There is no safe way to use a computer.
It is impossible to completely clear your browser history. If someone wants to, they can monitor your computer use. If that is a concern for you, it’s best to use a safe computer at the home of a friend or family member or a public computer at the library.
Make sure you have a Safety Plan in place.
Every situation is different. Trust your instincts. If something on this list seems like it could cause danger for you, don’t do it. Call our 24-hour crisis line 800-544-2022 anytime, any day. We can help you tailor a safety plan to your specific needs covering where to go, what to do and being aware of your surroundings in case of a violent incident.
1. If you are in immediate danger, call 911.
2. Tell a trusted friend or family member. Abuse thrives in silence and isolation. Telling someone about your situation may be difficult, but taking positive action to end the abuse is easier with support.
3. Choose a code word to use with your children, family, friends, and neighbors so they will know when to call 911 for you.
4. Decide and plan where you will go if you need to flee quickly. If you are in fear for your physical safety, go to the home of a friend, relative, neighbor, or to a shelter for victims of intimate partner abuse.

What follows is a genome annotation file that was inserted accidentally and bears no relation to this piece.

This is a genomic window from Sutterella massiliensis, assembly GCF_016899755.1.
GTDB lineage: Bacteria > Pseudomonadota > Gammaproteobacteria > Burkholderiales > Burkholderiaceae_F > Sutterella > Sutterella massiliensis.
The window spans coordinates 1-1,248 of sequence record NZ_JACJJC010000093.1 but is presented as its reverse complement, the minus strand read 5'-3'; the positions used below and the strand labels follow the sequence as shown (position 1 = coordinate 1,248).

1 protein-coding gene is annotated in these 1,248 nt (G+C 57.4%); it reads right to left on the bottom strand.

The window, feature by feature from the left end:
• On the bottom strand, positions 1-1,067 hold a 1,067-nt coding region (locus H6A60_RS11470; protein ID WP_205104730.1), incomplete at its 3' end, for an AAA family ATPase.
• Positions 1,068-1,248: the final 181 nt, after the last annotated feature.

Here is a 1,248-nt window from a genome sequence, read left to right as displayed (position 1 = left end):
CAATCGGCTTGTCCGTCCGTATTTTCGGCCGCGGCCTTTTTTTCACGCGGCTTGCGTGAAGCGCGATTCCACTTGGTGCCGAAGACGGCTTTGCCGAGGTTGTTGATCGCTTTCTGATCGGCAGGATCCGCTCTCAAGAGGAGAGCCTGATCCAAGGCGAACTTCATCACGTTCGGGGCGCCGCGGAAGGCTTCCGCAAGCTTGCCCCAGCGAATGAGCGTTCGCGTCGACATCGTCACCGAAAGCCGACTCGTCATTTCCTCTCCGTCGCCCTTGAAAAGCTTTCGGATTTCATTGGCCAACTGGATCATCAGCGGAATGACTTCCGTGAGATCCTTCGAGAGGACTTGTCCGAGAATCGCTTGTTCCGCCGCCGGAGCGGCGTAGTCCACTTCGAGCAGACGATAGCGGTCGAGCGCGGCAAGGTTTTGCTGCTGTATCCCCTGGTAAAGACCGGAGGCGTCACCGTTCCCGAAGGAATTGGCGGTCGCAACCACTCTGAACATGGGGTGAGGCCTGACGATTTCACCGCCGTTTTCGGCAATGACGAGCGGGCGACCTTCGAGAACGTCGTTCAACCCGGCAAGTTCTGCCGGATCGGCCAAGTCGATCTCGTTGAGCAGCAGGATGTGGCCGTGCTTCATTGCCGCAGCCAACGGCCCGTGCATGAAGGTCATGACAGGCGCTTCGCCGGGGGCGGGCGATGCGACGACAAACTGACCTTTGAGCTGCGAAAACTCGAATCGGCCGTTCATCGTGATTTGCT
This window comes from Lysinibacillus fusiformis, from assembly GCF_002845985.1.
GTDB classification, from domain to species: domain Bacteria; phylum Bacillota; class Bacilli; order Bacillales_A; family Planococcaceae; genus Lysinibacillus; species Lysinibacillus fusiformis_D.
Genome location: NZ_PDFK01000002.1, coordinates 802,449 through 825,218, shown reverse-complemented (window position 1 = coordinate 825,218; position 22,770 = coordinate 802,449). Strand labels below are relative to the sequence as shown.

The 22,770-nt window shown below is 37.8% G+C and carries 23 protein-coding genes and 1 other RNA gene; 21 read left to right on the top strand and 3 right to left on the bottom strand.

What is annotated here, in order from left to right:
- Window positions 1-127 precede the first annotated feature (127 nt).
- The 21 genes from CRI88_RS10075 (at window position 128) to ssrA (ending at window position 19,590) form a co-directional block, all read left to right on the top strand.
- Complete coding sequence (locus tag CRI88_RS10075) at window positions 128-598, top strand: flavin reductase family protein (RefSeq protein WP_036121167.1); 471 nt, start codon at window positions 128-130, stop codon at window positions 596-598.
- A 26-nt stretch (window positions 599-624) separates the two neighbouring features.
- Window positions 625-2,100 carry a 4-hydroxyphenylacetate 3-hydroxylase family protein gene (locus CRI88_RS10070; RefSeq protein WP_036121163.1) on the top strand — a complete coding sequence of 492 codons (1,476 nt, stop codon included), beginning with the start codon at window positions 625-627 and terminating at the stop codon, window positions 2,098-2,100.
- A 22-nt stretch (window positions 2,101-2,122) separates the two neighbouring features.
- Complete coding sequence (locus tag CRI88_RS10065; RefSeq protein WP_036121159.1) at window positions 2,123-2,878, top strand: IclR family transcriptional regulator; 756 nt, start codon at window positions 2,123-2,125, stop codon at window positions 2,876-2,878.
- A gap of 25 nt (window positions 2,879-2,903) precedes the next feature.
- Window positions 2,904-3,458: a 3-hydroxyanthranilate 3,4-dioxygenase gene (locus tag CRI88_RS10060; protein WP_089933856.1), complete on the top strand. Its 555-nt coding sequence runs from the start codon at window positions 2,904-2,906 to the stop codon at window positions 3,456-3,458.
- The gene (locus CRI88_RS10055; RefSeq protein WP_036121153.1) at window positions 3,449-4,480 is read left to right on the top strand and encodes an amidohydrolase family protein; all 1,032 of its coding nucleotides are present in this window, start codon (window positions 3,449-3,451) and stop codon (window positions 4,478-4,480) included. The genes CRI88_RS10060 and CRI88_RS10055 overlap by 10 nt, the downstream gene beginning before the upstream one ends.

5. Practice how to get out of your home safely.
6. Open a savings account in your own name. Ask a trusted friend or family member if you can use their address for mailings.
7. Leave money, copies of important documents, extra medicine, and clothing with someone you trust.
8. If you have children, discuss an age-appropriate safety plan for when you are not with them.
9. Decide if you will inform your employer and colleagues at work about your abuser. If possible, provide them with a photograph of this person.
10. Have someone escort you to your car or wait with you at the bus stop. Consider what you would do if something happened in public.
11. File for a protective order. Even though the protection it offers has limits, breaking any part of this order can mean jail time for the abuser. Serious consequences for the abuser can result in greater safety for you.
12. If you have a protective order, keep a copy of the document with you at all times. Make a copy for a trusted friend or family member to keep for you.
13. Seek counseling. Counseling can help you raise your sense of self-worth, empower you to make healthy choices about your life, and realize that you are not to blame for what happened.